A git repository will contain information on every previous commit and all the information in that commit.

That means that if you have a git repository that contained any information such as secret keys or passwords, then you find yourself in a situation where the previous commits can be viewed and the information from those commits (even if you've since removed the hard coded sensitive information) is still available to anyone who can use git to analyze old commits.

In a perfect world we would all place our sensitive information in environment variables (.env file for example), but we don't live in a perfect world.

How can one effectively search through commits for potentially sensitive information and remove them? Simply removing commits isn't a good enough answer, because a project could have a 1000 commits to search through.

My current method for assuring a git repository is sanitized before sharing it is to simply reinitialize it with a new git repo, but this is not the most elegant solution.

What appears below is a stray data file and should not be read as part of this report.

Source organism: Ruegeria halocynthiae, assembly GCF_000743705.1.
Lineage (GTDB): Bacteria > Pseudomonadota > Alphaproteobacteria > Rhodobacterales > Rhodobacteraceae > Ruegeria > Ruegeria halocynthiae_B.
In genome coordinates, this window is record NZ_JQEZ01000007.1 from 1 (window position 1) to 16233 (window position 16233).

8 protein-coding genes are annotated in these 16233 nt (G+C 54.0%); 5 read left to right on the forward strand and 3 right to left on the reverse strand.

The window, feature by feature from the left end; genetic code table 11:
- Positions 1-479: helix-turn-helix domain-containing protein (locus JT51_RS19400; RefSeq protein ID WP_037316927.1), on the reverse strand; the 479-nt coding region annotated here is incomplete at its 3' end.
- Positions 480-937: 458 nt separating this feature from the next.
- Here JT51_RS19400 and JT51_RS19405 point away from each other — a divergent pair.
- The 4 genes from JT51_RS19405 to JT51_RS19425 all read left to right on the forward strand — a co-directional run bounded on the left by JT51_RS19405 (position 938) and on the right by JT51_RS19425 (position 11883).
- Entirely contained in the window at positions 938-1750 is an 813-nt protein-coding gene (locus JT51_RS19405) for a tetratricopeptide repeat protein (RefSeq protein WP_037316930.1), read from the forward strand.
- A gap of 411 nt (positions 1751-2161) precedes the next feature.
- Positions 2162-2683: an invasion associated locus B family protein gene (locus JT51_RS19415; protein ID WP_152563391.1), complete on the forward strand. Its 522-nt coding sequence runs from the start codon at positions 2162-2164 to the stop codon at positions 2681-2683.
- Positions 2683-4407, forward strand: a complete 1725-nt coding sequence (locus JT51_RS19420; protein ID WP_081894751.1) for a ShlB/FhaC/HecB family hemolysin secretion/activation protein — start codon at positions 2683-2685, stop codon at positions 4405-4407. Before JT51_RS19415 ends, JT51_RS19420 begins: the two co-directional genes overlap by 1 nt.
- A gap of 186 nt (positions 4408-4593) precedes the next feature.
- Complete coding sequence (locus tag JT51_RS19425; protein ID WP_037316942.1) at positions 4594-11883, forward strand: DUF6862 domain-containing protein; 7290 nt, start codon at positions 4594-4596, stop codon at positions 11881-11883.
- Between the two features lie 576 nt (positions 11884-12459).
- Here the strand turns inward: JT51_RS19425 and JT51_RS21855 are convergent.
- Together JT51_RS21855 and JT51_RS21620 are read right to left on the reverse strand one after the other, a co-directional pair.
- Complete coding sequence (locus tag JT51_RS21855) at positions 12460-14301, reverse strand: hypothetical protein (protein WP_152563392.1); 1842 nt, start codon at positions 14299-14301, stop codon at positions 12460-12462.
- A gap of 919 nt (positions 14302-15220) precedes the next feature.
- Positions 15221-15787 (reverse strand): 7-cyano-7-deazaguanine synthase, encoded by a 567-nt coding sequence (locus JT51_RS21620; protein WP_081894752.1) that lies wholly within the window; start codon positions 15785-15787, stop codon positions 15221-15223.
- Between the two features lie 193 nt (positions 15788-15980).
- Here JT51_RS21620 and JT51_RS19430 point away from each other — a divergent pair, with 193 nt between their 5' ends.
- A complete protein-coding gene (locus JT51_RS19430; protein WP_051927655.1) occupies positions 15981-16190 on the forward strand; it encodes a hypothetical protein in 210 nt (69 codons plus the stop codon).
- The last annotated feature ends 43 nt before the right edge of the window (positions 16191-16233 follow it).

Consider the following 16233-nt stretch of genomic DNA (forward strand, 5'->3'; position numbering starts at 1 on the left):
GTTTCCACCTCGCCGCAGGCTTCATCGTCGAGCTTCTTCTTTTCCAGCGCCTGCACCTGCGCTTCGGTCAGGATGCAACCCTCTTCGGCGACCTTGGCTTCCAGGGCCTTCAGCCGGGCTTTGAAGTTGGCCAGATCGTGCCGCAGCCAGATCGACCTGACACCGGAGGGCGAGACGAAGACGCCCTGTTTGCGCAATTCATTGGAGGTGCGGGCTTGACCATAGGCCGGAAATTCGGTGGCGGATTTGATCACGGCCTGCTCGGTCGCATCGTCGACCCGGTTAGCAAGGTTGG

In short, what is the best way to sanitize a git repository without throwing the whole history away?

1 Answer 1


Run a tool such as GitRob or truffleHog to find sensitive information in your repositories and then use BFG to remove the data from your GIT history.

Replace all passwords listed in a file (prefix lines 'regex:' or 'glob:' if required) with ***REMOVED*** wherever they occur in your repository:

$ bfg --replace-text passwords.txt  my-repo.git

That all being said, please make sure to roll any credentials and keys that you discover in published repositories — it is best to assume those have been compromised.

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